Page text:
What is pretty certain is that none of the allies care to admit in their history any role played by English gold or arms. I don't recall reading a word about all of the money and arms that Austria received from England in any of the books from an Austrian perspective. No doubt the same would be true of any Russian orientated history.
I'm not aware of any history tracking what happened to any of the million or so English muskets once they were shipped off to the receiving countries. One of the very few that I've ever seen was that a British ship with 40,000 muskets intended for Hungarian Landwehr (?) was captured by the French when they took the port of Trieste in 1809.
I recall reading that soon after Russia was attacked by N. that the Baltic ports were filled with hundreds of British ships carrying arms and supplies. What role did these supplies play? There is, as far as I am aware of, nothing at all written about it. But, just because something doesn't show up in the history books doesn't mean it didn't happen or play an important role. The only real records we seem to have are the English account books.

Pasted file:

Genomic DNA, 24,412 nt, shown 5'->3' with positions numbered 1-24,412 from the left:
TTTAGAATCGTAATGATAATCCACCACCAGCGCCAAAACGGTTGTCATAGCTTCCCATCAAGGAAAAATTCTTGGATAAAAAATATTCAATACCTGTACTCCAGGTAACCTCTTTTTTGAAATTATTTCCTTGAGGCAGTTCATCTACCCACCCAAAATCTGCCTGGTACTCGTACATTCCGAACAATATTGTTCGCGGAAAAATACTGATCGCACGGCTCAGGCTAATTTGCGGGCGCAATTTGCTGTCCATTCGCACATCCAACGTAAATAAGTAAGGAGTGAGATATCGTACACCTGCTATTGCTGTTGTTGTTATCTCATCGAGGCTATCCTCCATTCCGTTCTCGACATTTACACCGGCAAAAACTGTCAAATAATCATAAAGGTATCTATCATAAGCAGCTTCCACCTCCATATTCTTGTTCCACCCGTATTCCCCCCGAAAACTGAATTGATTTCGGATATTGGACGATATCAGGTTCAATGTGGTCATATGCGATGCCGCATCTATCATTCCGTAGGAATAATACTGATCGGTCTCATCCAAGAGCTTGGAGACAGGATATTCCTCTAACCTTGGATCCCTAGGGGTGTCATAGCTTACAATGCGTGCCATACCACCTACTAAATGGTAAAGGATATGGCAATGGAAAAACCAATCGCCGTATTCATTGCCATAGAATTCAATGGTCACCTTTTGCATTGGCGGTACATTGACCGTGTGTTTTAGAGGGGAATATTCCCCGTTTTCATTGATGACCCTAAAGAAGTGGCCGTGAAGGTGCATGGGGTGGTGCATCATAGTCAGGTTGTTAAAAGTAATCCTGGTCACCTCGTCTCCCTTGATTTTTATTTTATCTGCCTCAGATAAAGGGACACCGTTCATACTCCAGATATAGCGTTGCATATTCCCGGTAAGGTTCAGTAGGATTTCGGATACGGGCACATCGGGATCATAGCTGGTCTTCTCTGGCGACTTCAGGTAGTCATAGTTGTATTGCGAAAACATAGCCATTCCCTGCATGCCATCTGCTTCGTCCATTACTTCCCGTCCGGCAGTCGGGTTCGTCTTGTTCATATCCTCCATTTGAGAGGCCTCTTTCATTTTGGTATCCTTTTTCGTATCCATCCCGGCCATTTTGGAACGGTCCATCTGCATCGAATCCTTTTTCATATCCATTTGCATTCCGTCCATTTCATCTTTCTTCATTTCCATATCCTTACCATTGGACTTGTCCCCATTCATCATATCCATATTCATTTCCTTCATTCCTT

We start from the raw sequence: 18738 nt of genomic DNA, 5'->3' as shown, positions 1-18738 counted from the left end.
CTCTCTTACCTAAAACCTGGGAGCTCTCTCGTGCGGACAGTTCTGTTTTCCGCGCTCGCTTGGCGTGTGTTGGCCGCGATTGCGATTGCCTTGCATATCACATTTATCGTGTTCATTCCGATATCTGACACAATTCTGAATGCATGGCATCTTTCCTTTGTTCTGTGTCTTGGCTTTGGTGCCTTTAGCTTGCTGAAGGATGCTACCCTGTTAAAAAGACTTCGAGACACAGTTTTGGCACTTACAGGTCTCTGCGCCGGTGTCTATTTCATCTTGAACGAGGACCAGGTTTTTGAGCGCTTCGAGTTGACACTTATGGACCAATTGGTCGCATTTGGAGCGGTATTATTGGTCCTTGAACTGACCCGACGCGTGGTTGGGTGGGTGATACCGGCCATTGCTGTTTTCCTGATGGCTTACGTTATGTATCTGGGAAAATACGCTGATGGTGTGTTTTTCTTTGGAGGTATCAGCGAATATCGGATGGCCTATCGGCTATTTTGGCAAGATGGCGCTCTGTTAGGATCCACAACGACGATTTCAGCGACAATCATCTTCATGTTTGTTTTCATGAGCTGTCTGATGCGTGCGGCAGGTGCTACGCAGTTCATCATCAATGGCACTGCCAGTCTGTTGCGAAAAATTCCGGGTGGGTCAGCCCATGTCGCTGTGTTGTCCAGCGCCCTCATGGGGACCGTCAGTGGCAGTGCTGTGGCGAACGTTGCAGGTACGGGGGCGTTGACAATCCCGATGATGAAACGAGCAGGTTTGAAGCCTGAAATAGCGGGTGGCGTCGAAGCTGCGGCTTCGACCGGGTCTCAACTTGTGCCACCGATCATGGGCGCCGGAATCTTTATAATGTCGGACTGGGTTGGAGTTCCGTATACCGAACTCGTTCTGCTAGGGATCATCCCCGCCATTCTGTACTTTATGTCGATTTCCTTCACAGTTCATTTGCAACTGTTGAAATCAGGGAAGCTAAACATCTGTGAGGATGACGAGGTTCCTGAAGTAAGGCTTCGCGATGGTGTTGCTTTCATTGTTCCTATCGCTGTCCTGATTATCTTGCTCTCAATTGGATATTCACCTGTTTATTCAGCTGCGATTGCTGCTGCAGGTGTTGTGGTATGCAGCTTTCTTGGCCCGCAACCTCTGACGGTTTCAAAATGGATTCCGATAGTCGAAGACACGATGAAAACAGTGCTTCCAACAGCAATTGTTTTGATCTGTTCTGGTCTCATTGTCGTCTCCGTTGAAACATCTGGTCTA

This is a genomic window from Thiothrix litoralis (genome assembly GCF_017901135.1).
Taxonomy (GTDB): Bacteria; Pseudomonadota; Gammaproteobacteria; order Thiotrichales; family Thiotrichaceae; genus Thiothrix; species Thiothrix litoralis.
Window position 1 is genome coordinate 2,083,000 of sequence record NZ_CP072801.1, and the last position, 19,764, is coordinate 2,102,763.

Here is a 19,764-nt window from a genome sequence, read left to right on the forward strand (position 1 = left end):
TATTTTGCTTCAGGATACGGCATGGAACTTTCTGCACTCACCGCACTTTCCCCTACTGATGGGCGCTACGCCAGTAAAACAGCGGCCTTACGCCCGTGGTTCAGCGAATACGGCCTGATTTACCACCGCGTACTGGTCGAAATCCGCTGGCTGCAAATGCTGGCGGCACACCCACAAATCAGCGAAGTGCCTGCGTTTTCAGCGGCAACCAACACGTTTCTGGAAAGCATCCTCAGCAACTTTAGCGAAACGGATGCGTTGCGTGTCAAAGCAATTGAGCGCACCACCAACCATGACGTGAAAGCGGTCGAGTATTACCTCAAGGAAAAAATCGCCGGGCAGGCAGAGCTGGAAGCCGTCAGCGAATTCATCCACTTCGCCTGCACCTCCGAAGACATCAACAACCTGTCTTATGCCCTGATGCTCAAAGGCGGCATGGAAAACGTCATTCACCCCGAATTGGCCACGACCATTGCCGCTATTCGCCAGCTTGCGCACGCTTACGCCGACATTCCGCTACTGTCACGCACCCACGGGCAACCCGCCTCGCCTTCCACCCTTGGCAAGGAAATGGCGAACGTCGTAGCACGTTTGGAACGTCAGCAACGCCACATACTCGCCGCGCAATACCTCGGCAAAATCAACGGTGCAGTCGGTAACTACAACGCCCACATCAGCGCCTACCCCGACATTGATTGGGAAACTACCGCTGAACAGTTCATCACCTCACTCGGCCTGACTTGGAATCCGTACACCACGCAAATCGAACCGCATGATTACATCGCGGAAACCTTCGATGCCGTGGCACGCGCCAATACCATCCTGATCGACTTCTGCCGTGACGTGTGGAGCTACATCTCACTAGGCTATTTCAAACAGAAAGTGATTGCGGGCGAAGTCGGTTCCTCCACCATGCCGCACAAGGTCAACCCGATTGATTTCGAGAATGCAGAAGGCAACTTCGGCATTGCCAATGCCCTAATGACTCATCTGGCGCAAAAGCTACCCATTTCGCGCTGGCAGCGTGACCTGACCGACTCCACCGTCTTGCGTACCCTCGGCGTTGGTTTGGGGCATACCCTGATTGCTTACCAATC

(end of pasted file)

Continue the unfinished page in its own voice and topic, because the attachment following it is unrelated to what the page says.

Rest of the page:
There was no decisive battle until Leipzig 1813 and I have to believe that at least some Russian infantrymen would by then have been carrying some of the couple hundreds of thousands muskets shipped from England. If not, what the heck did the Russian do with all of those muskets?
For certain, Alexander had access to a million or so English Pounds (deposited in London at his request as I recall) that helped him pay the bills. War ain't cheap and a bankrupt country usually cannot afford to go to war.
While it may be hard to give a clear picture of what role British gold, credit, and arms played in the eventual victory of the Russians over the French; it is pretty easy to assess what would have happened without it. Russia didn't have the financial means to field an army and move into central Europe in 1813 without British aid. At least that what's they stated to the British.
So, it might be more correct to say that English aid "enabled" the Russians to carry on with the war into Germany and eventually Paris; which turned out to be decisive.